Chapter 7

Report
Chapter 7
Community Ecology
Chapter Overview Questions
 What
determines the number of species in a
community?
 How can we classify species according to
their roles in a community?
 How do species interact with one another?
 How do communities respond to changes in
environmental conditions?
 Does high species biodiversity increase the
stability and sustainability of a community?
Updates Online
The latest references for topics covered in this section can be found at
the book companion website. Log in to the book’s e-resources page at
www.thomsonedu.com to access InfoTrac articles.





InfoTrac: California's wild crusade. Virginia Morell. National
Geographic, Feb 2006 v209 i2 p80(16).
InfoTrac: Traveling green. Carol Goodstein. Natural History,
July-August 2006 v115 i6 p16(4) .
InfoTrac: Too hot to trot. Charlie Furness. Geographical, May
2006 v78 i5 p51(7).
The Nature Conservancy: Jaguar Habitat and Center of
Maya Civilization Protected in Historic Land Deal
National Geographic News: Conservationists Name Nine
New "Biodiversity Hotspots"
Video: Whaling
 This
video clip is available in CNN Today
Videos for Environmental Science, 2004,
Volume VII. Instructors, contact your local
sales representative to order this volume,
while supplies last.
Core Case Study:
Why Should We Care about the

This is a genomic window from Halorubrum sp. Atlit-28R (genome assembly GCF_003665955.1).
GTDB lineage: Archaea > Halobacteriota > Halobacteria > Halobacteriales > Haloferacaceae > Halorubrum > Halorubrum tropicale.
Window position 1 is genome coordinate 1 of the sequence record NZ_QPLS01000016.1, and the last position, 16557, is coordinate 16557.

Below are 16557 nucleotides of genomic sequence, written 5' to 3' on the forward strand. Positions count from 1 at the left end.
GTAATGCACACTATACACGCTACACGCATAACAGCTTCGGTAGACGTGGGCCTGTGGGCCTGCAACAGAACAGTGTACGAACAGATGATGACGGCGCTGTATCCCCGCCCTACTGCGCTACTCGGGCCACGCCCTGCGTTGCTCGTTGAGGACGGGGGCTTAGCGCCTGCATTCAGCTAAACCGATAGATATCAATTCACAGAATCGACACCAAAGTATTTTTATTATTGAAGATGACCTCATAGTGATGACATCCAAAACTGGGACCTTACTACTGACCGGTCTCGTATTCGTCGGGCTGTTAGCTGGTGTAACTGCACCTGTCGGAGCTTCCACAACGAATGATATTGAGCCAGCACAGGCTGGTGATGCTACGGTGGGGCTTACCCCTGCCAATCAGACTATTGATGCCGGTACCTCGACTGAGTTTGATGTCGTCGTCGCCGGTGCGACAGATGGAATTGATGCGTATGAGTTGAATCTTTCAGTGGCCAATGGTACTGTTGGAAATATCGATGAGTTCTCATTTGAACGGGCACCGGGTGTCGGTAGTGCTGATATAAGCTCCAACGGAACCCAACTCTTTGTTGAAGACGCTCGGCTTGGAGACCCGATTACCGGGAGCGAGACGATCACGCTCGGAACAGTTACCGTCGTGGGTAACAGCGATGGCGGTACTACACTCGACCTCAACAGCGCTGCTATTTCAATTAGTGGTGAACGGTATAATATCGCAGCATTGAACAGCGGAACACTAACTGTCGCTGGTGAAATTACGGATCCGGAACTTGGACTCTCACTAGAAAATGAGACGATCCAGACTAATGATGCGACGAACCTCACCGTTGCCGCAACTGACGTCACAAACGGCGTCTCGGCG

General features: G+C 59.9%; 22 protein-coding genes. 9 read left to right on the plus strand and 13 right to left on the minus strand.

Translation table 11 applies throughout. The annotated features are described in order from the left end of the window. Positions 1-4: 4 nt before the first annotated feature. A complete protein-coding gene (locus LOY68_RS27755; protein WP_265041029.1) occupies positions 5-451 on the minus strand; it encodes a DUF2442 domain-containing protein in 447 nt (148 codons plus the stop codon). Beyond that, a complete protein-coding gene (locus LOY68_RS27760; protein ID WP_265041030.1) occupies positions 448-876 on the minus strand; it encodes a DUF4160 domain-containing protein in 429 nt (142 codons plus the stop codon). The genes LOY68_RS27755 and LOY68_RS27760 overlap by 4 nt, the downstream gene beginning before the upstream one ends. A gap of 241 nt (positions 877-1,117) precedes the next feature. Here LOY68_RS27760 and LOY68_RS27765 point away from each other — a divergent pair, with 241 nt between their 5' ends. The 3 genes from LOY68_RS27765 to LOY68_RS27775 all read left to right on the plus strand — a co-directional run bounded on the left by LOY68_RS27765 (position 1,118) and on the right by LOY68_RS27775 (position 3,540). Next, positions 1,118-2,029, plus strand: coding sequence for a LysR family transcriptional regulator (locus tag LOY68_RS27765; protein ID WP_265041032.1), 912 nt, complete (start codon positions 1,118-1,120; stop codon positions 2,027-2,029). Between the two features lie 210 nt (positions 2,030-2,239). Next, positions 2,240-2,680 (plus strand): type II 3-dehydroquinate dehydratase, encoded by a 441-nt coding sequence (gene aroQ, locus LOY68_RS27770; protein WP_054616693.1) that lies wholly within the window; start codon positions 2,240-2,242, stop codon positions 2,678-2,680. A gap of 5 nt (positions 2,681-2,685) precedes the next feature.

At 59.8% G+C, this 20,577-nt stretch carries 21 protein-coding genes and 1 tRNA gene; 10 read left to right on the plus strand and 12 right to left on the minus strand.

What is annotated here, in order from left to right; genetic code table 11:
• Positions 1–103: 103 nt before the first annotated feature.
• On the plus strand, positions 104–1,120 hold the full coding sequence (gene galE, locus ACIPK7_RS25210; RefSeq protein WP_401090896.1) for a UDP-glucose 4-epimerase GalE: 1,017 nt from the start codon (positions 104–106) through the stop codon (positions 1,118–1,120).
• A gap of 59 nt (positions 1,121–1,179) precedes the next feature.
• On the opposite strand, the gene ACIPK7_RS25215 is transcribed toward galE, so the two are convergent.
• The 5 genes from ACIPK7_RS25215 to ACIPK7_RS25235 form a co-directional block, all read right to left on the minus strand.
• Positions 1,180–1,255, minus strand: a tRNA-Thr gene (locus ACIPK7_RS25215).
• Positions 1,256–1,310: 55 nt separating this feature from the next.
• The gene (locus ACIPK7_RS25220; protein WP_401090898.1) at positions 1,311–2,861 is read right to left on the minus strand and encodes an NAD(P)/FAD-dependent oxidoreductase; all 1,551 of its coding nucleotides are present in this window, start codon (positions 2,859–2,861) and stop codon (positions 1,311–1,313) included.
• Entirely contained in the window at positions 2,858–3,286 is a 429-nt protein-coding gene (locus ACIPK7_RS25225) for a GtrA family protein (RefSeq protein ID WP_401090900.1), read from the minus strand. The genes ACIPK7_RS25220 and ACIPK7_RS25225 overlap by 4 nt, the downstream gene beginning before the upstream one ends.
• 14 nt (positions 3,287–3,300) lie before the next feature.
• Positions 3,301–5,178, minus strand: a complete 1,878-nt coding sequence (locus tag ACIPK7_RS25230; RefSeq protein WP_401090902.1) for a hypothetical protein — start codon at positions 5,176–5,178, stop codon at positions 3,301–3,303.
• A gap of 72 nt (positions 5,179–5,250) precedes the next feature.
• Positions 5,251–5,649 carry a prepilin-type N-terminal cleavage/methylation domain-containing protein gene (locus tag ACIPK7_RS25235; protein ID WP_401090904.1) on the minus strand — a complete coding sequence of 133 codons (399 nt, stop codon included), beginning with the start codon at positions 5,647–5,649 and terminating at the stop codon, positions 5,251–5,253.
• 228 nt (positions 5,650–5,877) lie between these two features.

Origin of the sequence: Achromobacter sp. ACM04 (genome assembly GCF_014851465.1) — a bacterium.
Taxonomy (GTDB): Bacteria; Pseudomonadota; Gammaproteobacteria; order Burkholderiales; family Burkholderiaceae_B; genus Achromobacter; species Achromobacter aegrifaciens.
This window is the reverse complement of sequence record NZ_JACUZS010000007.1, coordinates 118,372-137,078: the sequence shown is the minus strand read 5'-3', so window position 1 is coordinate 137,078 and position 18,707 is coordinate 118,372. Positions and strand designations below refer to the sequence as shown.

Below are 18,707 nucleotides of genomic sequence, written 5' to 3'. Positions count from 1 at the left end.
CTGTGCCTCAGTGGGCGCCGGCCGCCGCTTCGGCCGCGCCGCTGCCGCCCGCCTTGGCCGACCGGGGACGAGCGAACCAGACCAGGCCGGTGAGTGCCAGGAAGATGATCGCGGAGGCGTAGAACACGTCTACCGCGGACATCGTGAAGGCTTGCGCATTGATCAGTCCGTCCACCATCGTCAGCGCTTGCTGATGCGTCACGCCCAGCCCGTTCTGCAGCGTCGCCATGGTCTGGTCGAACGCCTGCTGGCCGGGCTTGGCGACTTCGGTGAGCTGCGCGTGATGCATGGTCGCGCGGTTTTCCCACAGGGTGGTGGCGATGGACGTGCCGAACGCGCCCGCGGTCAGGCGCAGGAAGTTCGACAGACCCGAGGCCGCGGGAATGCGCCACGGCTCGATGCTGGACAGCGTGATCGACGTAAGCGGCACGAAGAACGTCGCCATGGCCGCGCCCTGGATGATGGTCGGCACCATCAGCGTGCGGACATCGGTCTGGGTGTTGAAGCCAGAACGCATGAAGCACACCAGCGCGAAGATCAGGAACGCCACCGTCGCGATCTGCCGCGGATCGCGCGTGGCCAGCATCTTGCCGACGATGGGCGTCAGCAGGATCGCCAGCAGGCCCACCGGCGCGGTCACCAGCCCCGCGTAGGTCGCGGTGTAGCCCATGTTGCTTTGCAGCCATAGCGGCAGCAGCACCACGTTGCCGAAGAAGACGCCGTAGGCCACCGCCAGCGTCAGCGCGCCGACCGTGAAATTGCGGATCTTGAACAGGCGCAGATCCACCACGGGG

American Alligator?
 Hunters
wiped out
population to the
point of near
extinction.
 Alligators have
important ecological
role.
Figure 7-1
Core Case Study:
Why Should We Care about the
American Alligator?
 Dig

deep depressions (gator holes).
Hold water during dry spells, serve as refuges
for aquatic life.
 Build


nesting mounds.
provide nesting and feeding sites for birds.
Keeps areas of open water free of vegetation.
 Alligators

are a keystone species:
Help maintain the structure and function of the
communities where it is found.
COMMUNITY STRUCTURE AND
SPECIES DIVERSITY
 Biological
communities differ in their structure
and physical appearance.
Figure 7-2
Tropical Coniferous Deciduous Thorn
rain forest
forest
forest
forest
Thorn
scrub
Tall-grassShort-grass Desert
scrub
prairie
prairie
Fig. 7-2, p. 144
Species Diversity and Niche
Structure: Different Species Playing
Different Roles
 Biological
communities differ in the types and
numbers of species they contain and the
ecological roles those species play.

Species diversity: the number of different
species it contains (species richness) combined
with the abundance of individuals within each of
those species (species evenness).
Species Diversity and Niche Structure